Does anybody remember H.C. Hansen these days? He belonged to the same generation as Tage Erlander (but unlike Erlander never had an academic education), was the #2 man of the Danish Social Democrats for most of the 1940s and early 1950s and following the early death of Hans Hedtoft in 1955 he became prime minister only to die from cancer at the age of 53 in 1960.
Hansen is best remembered for – well, what is he remembered for? In a way, he was the Helmut Schmidt to Hans Hedtoft’s Willy Brandt, the doer rather than the visionary, occupied with keeping the machines of the party moving, and it is difficult to link Hansen’s name to any big project or policy decision. Unlike their Swedish brethren, the Danish Social Democracy for a number of reasons did not have a skördetid (harvest) in the 1950s.
But nearly fifty years after his death, Hansen is in the news with a story about his collaboration with US intelligence during and immediately after the Second World War.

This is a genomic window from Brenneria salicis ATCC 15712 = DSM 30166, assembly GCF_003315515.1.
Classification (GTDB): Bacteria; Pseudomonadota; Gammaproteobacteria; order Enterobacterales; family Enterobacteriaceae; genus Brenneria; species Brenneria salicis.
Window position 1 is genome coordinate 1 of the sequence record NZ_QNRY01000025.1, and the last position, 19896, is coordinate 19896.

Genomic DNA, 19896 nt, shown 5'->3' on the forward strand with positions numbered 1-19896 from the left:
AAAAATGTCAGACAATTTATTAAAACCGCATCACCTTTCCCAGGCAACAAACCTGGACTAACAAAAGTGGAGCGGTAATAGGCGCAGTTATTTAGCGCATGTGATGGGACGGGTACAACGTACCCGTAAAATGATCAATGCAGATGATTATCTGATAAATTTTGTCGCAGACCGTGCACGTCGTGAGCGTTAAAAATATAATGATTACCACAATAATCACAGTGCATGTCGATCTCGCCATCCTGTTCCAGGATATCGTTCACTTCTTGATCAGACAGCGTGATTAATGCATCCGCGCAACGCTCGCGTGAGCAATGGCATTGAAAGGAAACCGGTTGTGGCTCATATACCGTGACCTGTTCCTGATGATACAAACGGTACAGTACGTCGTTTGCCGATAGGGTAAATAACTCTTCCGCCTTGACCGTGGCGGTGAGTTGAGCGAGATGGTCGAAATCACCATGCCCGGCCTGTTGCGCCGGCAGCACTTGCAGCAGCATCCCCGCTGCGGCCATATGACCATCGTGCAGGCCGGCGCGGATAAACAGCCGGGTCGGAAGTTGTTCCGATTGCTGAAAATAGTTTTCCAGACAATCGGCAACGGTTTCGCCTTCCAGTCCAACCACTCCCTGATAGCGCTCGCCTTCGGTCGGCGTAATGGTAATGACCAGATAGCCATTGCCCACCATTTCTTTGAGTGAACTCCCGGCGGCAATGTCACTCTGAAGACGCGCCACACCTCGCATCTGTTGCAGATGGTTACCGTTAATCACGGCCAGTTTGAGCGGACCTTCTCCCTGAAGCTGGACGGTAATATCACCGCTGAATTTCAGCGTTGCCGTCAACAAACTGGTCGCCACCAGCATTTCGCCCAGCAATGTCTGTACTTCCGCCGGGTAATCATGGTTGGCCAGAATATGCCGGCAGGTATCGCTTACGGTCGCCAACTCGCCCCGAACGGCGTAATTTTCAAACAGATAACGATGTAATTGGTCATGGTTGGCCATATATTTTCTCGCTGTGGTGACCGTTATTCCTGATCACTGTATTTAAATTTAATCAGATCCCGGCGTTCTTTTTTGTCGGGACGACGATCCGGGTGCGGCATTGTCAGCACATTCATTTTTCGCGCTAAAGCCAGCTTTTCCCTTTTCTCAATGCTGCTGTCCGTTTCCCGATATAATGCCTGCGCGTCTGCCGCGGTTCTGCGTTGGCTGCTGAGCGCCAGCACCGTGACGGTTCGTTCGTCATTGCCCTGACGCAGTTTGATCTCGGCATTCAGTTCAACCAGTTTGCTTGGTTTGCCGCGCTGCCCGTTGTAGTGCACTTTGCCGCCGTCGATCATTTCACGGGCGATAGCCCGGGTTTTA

Surprising? Yes and no. That the US would have some interest in Denmark during and after the war is pretty obvious and it is also an old story that US intelligence services had contacts to non-communist leftist movements. H.C. Hansen had contacts to the Danish Resistance movement as well as a central position in the Social Democratic party and as such, he would be a useful contact for the Americans.
What may be slightly surprising is that Hansen at a very early stage had close contacts with the Americans and not the British.1 It took some years for the Danish political elite to really grasp the central role of the US in the post-WW2 world, so Hansen would in fact have been remarkable prescient by having US contacts. That Hansen and others would keep the US informed about Danish-Soviet negotiations over a trade treaty is not really earth-shattering news.
It is an established truth that the main interest of the US with regard to Denmark was getting access to Greenland. If we leave aside the the legal niceties, the interesting question would be if H.C. Hansen’s contacts with the US left Denmark in a better or worse position with regard to defence and alliance policies.
- Here we should note that US archives are more open that UK archives. [↩]